26. July 2013
Wenn die Marketing Manager so viel Kompetenz haben wie der Autor des Artikels, wundert er mich nicht, dass sie keinen Einfluss in ihren Unternehmen mehr haben. (hfk)
Von Thorsten Hennig-Thurau
Die einstige Königsdisziplin gilt in vielen Unternehmen nur noch als Beiwerk. Schuld sind kurzsichtige CEOs, aber auch die Zunft selbst. Ein Weckruf.
Beginnen wir mit einer recht niederschmetternden Feststellung: Das Marketing ist heute in vielen Unternehmen keine treibende Kraft. Zwei Drittel der Vorstandsvorsitzenden der größten deutschen Unternehmen sind Naturwissenschaftler, Ingenieure oder Juristen, nur jeder fünfte CEO hat zuvor im Marketing gearbeitet. Und es kommt noch schlimmer: Nur 10 Prozent aller CEOs gaben laut einer Fournaise-Studie an, die Arbeit ihrer Marketingmanager zu schätzen. Da scheint es fast schon konsequent, dass einige Firmen wie beispielsweise der US-amerikanische Online-Dienst AOL, der Unterhaltungskonzern Walt Disney und der Unterhaltungselektronikhändler Best Buy Marketing als Vorstandsaufgabe für überflüssig halten. Marketing ist in vielen Unternehmen zu einer Unterabteilung degradiert worden, die gerade mal als Schnittstelle mit der Werbeagentur fungiert oder die operative Preissetzung übernimmt.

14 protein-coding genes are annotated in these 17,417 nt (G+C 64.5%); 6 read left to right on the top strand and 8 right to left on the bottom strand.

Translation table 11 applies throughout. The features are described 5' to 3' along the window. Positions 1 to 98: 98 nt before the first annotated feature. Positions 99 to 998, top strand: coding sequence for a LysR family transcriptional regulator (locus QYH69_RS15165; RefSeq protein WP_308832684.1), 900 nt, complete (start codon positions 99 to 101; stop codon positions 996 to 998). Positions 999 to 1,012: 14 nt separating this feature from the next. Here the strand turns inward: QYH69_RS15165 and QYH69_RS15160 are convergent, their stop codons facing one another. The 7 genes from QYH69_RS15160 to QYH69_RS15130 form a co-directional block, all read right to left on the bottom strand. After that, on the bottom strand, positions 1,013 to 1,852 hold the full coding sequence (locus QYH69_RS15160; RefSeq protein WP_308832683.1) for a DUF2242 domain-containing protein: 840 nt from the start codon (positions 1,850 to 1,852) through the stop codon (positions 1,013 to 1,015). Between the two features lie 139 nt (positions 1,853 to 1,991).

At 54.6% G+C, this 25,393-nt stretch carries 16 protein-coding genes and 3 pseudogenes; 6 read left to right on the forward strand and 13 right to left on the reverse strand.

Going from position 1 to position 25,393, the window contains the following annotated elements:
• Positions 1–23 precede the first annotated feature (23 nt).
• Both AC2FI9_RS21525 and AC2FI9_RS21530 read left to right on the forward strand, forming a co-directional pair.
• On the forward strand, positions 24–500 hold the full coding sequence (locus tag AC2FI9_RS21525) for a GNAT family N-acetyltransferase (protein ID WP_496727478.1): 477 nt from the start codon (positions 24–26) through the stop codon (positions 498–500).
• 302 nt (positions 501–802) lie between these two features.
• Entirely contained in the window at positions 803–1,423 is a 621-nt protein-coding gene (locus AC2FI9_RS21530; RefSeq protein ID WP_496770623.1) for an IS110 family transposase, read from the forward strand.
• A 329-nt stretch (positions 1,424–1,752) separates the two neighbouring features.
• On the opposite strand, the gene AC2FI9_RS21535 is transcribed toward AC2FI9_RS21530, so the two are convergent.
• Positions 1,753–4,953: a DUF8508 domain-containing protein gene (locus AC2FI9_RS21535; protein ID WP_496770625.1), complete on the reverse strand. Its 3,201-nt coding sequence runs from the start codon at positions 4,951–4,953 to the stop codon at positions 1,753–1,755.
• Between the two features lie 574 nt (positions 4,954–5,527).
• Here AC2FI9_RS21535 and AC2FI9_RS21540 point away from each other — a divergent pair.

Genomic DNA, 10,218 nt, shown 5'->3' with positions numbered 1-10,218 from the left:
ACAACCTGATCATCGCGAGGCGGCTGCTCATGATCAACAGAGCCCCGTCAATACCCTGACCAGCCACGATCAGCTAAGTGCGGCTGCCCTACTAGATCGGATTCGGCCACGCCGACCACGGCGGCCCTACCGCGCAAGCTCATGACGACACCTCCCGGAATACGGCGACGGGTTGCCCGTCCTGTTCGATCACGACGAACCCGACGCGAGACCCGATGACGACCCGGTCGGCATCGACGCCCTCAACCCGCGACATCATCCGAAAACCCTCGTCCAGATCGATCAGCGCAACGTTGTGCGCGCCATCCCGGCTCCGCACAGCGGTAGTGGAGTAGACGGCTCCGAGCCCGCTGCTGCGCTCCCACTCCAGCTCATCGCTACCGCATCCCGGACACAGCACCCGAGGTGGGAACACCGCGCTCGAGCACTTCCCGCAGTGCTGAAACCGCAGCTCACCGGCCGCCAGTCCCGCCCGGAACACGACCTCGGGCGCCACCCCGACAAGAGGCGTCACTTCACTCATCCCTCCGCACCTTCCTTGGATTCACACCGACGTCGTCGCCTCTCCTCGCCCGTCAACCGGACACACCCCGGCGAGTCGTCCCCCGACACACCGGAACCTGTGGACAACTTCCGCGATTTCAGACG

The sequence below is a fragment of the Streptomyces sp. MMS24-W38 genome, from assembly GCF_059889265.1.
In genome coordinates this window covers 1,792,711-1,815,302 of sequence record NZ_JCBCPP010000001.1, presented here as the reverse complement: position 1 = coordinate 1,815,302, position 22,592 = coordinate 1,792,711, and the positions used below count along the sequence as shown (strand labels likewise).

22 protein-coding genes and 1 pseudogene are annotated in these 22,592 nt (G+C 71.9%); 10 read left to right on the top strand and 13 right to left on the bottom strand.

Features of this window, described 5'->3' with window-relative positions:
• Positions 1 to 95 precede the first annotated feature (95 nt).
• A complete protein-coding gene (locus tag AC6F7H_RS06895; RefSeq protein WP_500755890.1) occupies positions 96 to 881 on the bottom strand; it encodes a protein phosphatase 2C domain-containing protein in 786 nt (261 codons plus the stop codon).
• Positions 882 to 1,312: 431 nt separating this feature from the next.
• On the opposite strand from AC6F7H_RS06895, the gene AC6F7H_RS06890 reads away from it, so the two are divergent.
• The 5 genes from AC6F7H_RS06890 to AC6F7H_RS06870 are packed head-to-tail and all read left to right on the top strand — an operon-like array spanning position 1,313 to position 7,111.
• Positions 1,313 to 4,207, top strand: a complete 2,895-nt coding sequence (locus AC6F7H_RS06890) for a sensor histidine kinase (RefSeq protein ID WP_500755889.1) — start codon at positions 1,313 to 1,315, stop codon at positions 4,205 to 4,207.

Dabei war Marketing doch eigentlich ganz anders gedacht. Wie hat es die Managementlegende Peter Drucker so treffend gesagt: Marketing ist die gesamte Geschäftstätigkeit, betrachtet aus der Ergebnisperspektive – nämlich der des Kunden. Der amerikanische Ökonom Philip Kotler und der Münsteraner Marketingpionier Heribert Meffert haben daraus das Konzept der marktorientierten Unternehmensführung gebaut, nach der nur erfolgreich sein wird, wer sich ganzheitlich an den Wünschen und Bedürfnissen der Kunden orientiert und entsprechende Angebote macht. Mit anderen Worten: Kundenorientierung ist der Dreh- und Angelpunkt für erfolgreiches Wirtschaften, und Kundenzufriedenheit ist die maßgebliche Grundlage für finanziellen Erfolg. Read the rest of this entry »
26. July 2013
Source: The Economist: Schumpeter
In an age of austerity businesses need to get better at charging more
WHEN bosses promise to make their companies more profitable they usually say they will do so by increasing sales or cutting costs. But a third road to profits is rarely mentioned: putting prices up. Managers often fail to ask how they might do better at plucking the goose to obtain the most feathers with the least hissing. The spiel from the management consultants who advise companies on pricing—whether specialists like Simon-Kucher or giant generalists like PWC—is that it is now more vital than ever to be smart at it. In today’s austere age many businesses cannot depend on rising sales volumes to lift their profits. As for cutting costs, most have already pared them to the bone. Prices are all that is left. And a business can do a lot with clever pricing, to boost its share of the limited spending-power that is out there.